This is today’s installment of the General Conference Odyssey project. Previous posts in this series can be found here. Posts by other bloggers writing about the April 1971 General Conference today will be included at the end of this post.
Today we are writing about the Tuesday Morning Session of the April 1971 General Conference.
Since the 1980s, members of the Church of Jesus Christ of Latter-day Saints have grown accustomed to five sessions during each general conference of the church: Saturday Morning, Saturday Afternoon, Priesthood, Sunday Morning, and Sunday Afternoon. In just the last year or so the church has re-labeled the Women’s meeting, which is often held a week before the rest of conference, as the Women’s Session of conference.
But in the recorded conferences from 1971 through 1976 there were often more sessions of conference. In addition to the Saturday and Sunday sessions, there was a whole additional day. Often there were two sessions on Friday, though sometimes they were held on Tuesday, and at least once on the Thursday.
Starting in October 1975 they also added a Welfare Session. So in from October 1975 through October 1976 there were eight sessions each conference. Then in 1977 they discontinued the additional day and simplified to the Saturday and Sunday sessions we are used to now, with the additional Welfare Session which continued to be held through October 1982. The Women’s meeting was included periodically starting in October 1979.
So today we are reading in the Tuesday Morning Session of April 1971. As the first speaker in this session, Elder Boyd. K Packer, who had been ordained an Apostle just one year before, gave an important discourse titled “The Spirit Beareth Record.”
Elder Packer recounts his experience from a year earlier in which he unexpectedly encountered President Joseph Fielding Smith in an elevator:
“As the elevator doors quietly opened, there stood President Joseph Fielding Smith. There was a moment of surprise in seeing him, since his office is on a lower floor.
As I saw him framed in the doorway, there fell upon me a powerful witness—there stands the prophet of God. That sweet voice of Spirit that is akin to light, that has something to do with pure intelligence, affirmed to me that this was the prophet of God.
I need not try to define that experience to Latter-day Saints. That kind of witness is characteristic of this church. It is not something reserved to those in high office. It is a witness, not only available but vital, to every member.”
What strikes me about this experience is the fascinating combination of the mundane and the spiritual. There is nothing grand or romantic or sacred about riding an elevator. I do it every day at work. But Elder Packer had this profound spiritual experience standing at the elevator seeing President Smith.
It reminds me of an experience I had as a young missionary in Santiago Chile. My companion and I were out with some young men from in the local congregation who held the priesthood. We were knocking doors and we decided to split up to cover more ground. We looked at the map of our assigned area and decided that my companion and one of the young men would knock on the doors of set of streets while the other young man and I knocked on the doors in an adjacent set.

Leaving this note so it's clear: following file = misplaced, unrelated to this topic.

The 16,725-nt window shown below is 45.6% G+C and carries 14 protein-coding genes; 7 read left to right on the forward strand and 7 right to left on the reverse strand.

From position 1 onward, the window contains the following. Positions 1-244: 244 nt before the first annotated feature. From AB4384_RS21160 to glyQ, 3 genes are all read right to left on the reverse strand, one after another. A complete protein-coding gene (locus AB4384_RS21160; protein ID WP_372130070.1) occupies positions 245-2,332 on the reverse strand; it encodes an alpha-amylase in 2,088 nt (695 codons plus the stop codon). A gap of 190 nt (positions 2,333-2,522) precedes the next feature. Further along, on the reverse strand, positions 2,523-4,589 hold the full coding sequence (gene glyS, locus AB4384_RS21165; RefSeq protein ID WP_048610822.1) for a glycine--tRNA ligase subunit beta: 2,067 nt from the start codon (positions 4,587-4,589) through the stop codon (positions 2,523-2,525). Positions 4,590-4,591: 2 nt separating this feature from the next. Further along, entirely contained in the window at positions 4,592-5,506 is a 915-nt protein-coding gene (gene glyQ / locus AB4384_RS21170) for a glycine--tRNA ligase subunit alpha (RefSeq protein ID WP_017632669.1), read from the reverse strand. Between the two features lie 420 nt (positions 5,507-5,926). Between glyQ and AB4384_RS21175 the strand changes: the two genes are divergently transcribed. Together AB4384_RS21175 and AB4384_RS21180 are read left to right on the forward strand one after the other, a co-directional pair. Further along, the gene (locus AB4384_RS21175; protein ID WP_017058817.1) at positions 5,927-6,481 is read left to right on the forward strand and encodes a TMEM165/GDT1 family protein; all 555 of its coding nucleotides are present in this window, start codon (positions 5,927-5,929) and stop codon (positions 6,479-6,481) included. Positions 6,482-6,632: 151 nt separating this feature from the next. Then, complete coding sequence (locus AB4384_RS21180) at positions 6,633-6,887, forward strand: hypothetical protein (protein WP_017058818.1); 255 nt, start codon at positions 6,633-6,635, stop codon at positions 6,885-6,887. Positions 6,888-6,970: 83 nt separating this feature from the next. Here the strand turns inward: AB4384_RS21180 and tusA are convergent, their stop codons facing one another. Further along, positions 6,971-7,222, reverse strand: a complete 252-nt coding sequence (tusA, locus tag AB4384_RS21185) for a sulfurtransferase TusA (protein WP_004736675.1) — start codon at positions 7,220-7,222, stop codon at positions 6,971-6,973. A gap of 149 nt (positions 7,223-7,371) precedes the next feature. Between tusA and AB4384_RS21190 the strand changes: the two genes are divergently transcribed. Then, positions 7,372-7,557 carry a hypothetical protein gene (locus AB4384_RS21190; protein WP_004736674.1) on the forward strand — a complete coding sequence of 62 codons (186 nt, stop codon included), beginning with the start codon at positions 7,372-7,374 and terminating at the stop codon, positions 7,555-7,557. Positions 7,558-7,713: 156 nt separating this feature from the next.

I say “knock” doors, but in this part of Santiago we didn’t really knock on doors. Most people had a small fenced-in yard between the street and the door to their home, and it was customary instead of knocking to stand outside the gate and yell “Halo!” until someone poked their head out of the door.
Somehow we got the agreed upon streets confused and I ended up knocking the doors of a street that my companion and his partner had just finished only 5 minutes earlier. So we were inadvertently contacting people who had already seen and rejected a my companion.
There was a lady in her yard, and when I introduced myself as a missionary for the Church of Jesus Christ and asked her if we could share a brief message, she told me that another missionary had been by just a few minutes before and she had told him “no.” I expected her to tell us to go away and stop bothering her, but instead she said that she was very busy, but that if we were willing to share our message while she prepared lunch with her friend, she would listen.
The discussion we had with her was a disaster. As missionaries we had been taught the importance of minimizing distractions when teaching the gospel, to establish an environment where people can listen and feel the spirit. The time we were trying to tell her about Jesus Christ, Joseph Smith, and the Book of Mormon was completely filled with noise, constant interruptions, and distractions as she cooked, talked to her friend, and didn’t seem to be listening. I was very surprised when we asked if we could come back for another discussion and she said yes.
A couple of weeks later she went to attend a weekday activity with the relief society, but there was some confusion about the time and nobody was there there. She set foot in the church and was told that the women weren’t there, and she left again. Some weeks later, she attended sacrament meeting. We visited to teacher her often, but her religious background was with the Jehovah’s Witnesses and she had many questions and doubts, particularly about Jesus as Jehovah.
To make a long story short, she eventually decided to join the church and was baptized. When she did, I asked her at what point she had felt the spirit and knew that the church was true. She surprised me by saying that it was during that very first discussion, which I had been sure was a disaster, that she had felt a very strong witness from the spirit. And she said she had a second powerful witness from the spirit again that very first time that she set foot in the church, even though nobody was there for the relief society meeting and she left immediately.
She admitted that during the entire time of doubts and questions she already knew that the church was true because of the spirit she had felt, but that she needed time to understand.
So, returning to Elder Packer’s words, I think that his experience with receiving a powerful witness from the holy spirit that President Smith was the prophet of God standing in the elevator shows us that the Spirit can witness to us in any circumstances. Yes, establishing a reverent environment and minimizing distractions when we discuss sacred things is important. And there are environments that can offend the spirit, or make us less susceptible to his communications.